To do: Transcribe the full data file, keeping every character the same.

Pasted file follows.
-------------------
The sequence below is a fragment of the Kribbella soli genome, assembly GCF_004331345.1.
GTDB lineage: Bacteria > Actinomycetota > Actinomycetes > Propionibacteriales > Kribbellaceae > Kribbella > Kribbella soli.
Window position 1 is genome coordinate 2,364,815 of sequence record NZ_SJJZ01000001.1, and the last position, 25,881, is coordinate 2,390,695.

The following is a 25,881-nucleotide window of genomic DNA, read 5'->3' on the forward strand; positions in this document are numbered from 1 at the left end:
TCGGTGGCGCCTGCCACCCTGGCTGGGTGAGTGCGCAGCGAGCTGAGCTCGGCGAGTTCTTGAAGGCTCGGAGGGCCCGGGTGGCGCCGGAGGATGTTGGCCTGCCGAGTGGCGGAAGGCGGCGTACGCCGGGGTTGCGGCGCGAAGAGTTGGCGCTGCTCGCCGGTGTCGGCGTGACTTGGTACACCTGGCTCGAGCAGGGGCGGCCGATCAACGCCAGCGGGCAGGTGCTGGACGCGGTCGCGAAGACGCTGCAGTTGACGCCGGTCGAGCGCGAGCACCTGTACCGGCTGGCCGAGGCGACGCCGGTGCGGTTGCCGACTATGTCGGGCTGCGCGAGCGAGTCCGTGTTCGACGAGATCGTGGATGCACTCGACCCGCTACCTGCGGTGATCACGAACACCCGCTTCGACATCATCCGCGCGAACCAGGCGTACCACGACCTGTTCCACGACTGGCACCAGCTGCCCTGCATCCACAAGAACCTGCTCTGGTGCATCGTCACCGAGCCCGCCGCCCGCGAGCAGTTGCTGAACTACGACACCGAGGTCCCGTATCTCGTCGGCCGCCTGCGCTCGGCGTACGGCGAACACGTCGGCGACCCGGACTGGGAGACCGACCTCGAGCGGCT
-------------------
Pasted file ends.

The sequence below is a fragment of the Kribbella soli genome, assembly GCF_004331345.1.
GTDB lineage: Bacteria > Actinomycetota > Actinomycetes > Propionibacteriales > Kribbellaceae > Kribbella > Kribbella soli.
Window position 1 is genome coordinate 2,364,815 of sequence record NZ_SJJZ01000001.1, and the last position, 25,881, is coordinate 2,390,695.

The following is a 25,881-nucleotide window of genomic DNA, read 5'->3' on the forward strand; positions in this document are numbered from 1 at the left end:
TCGGTGGCGCCTGCCACCCTGGCTGGGTGAGTGCGCAGCGAGCTGAGCTCGGCGAGTTCTTGAAGGCTCGGAGGGCCCGGGTGGCGCCGGAGGATGTTGGCCTGCCGAGTGGCGGAAGGCGGCGTACGCCGGGGTTGCGGCGCGAAGAGTTGGCGCTGCTCGCCGGTGTCGGCGTGACTTGGTACACCTGGCTCGAGCAGGGGCGGCCGATCAACGCCAGCGGGCAGGTGCTGGACGCGGTCGCGAAGACGCTGCAGTTGACGCCGGTCGAGCGCGAGCACCTGTACCGGCTGGCCGAGGCGACGCCGGTGCGGTTGCCGACTATGTCGGGCTGCGCGAGCGAGTCCGTGTTCGACGAGATCGTGGATGCACTCGACCCGCTACCTGCGGTGATCACGAACACCCGCTTCGACATCATCCGCGCGAACCAGGCGTACCACGACCTGTTCCACGACTGGCACCAGCTGCCCTGCATCCACAAGAACCTGCTCTGGTGCATCGTCACCGAGCCCGCCGCCCGCGAGCAGTTGCTGAACTACGACACCGAGGTCCCGTATCTCGTCGGCCGCCTGCGCTCGGCGTACGGCGAACACGTCGGCGACCCGGACTGGGAGACCGACCTCGAGCGGCT